Despite the appearance that many aspects of the economy slow down during Ramadan, what is the actual picture when it comes to the financial performance of different sectors? The reality is a little more complex than even the most seasoned financial pundit might imagine – and we asked Associate Editor Zenfer Khaleel to investigate…

007The onset of Ramadan brings a complete turnaround of economic activities in the country which affects different sectors in different ways. Symbolically, it is the time of the year to reflect over your lifestyle and abstain from materialistic pleasures. Financials of the past year is reviewed and ‘cleansed’ by giving the obligatory ‘Zakat’ (charity)

Officially, the country is in ‘stand by’ mode. Office timings are shortened, official phone calls unanswered, tourists stay away and major deals are put on hold. But despite the impression created of lower economic activity, the reality is rather more complex.

 While many businesses experience a severe meltdown, some areas, such as spending on food and other consumables show a significant increase in activity. In effect, the character of the economies changes, with a rise in consumer spending helping to make up for the fall in other areas.

The Ramadan effect on different sectors

Ramadan has changed from a religious ritual to a festive season marked by a strong sense of materialism and significantly higher consumer spending. The holy month has a pervasive effect on the spending habits of Muslims.

Stock markets across the Gulf region show returns of up to nine times higher in predominantly Muslim countries.  Traders use simple market timing strategy to encash on the goodwill of the season. Ramadan promotes heightened social awareness. As a fundamental shared experience, it brings about a sense of solidarity among Muslims, enhances their satisfaction with life and encourages optimistic beliefs. This optimism affects investor sentiment and decisions leading to the price run-ups.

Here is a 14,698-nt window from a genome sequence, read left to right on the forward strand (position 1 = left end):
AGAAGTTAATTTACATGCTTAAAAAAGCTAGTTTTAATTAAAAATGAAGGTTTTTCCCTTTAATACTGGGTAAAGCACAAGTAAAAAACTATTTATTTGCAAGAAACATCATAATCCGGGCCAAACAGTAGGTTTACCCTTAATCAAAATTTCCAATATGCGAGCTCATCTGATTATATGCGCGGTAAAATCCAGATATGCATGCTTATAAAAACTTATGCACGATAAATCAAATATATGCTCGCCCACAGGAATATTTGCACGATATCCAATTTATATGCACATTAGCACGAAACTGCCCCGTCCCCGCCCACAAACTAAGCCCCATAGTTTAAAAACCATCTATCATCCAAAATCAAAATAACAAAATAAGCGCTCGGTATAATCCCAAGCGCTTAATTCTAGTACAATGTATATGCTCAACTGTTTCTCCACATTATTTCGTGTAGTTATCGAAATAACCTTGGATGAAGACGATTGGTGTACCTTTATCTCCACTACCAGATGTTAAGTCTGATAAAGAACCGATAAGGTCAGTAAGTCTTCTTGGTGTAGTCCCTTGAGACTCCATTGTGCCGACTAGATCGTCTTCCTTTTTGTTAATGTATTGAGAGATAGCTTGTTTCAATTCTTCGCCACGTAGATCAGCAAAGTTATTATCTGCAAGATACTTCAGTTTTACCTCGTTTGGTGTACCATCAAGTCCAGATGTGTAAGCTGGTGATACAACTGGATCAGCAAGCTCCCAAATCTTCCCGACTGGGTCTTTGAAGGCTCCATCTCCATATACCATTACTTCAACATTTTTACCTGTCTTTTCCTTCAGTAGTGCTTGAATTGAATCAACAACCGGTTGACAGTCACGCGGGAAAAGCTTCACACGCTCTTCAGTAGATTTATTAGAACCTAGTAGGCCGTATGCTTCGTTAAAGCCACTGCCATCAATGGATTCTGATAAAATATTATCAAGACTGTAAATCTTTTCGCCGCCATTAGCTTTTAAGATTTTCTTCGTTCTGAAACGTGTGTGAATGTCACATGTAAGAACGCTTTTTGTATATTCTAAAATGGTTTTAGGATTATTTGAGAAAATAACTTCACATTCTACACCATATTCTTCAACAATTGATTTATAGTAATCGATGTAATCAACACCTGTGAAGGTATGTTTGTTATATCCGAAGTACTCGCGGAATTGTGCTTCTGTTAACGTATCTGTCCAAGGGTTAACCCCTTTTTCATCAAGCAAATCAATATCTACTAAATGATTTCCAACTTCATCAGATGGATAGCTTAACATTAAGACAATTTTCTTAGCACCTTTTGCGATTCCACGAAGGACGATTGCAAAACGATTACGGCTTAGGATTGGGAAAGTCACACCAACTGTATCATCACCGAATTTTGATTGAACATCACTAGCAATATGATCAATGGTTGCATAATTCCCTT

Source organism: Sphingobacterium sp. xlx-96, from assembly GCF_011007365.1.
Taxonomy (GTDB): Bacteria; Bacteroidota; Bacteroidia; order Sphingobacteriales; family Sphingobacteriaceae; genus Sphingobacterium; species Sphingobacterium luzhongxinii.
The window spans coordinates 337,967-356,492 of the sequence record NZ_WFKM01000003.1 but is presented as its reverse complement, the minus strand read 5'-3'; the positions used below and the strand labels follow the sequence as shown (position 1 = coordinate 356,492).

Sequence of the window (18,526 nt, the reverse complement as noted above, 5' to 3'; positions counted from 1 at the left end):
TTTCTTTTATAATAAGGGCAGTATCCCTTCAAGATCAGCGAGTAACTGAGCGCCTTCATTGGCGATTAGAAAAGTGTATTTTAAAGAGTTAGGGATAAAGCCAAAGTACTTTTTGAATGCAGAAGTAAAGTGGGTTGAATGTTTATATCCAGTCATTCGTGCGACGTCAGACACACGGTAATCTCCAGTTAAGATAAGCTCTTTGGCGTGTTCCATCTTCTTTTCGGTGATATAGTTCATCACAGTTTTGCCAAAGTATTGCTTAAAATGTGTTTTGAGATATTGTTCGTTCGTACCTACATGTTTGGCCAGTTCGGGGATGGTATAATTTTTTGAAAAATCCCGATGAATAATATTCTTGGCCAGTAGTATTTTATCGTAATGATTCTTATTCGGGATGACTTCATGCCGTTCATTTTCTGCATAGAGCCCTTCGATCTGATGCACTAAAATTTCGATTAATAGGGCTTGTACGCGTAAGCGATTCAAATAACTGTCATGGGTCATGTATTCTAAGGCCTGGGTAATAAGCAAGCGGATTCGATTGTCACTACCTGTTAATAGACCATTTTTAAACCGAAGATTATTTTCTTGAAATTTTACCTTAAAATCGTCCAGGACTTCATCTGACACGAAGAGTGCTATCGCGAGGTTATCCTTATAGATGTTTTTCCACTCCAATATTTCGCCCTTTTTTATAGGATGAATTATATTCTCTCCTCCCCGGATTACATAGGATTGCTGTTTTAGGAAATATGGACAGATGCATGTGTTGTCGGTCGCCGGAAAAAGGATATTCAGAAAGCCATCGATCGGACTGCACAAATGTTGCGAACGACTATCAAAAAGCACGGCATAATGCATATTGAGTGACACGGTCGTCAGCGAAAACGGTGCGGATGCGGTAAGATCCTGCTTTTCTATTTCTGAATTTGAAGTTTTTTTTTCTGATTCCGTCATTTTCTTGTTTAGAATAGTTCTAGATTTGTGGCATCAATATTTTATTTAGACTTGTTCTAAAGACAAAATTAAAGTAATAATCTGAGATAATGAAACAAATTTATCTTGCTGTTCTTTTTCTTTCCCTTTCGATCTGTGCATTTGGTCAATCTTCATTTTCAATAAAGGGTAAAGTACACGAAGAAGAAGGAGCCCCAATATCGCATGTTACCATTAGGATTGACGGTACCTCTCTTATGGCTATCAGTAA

Shortened working hours may spell doom for some sectors. But for CLEANCO, the premier cleaning service company in the region, it is business as usual. Their working hours for Ramadan are from 9am-3pm. However, being in the service industry, some projects are operational round the clock.

“Overall business is affected during the holy month due to the less working hours and its occurrence during the hottest month of the year this time’ says Samer Hani, General Manager of Business Development & Operations at Cleanco. “The working hours are reduced to 6, and we have to complete our whole operations during these hours. Normally, the overall business decreases by 20- 30 %.  But we consider Ramadan when we prepare the annual budget, and revise our business strategy accordingly”

“Personally my productivity during the holy month doesn’t decrease as Ramadan is the best month to work and control my food and health.  The positive side of the less working hours is that it gives more time to our staff to enjoy the holy month be with the family and to pray in the evening time. So after Ramadan they are back with rejuvenated spirits (even if they are not Muslims)”

Fairuz BasheerFarah World LLC is a freight forwarding and logistic company based in Dubai. In their 5 years of establishment, they have witnessed an increase in export, mainly of foodstuff and clothes, predominantly to Muslim populated countries.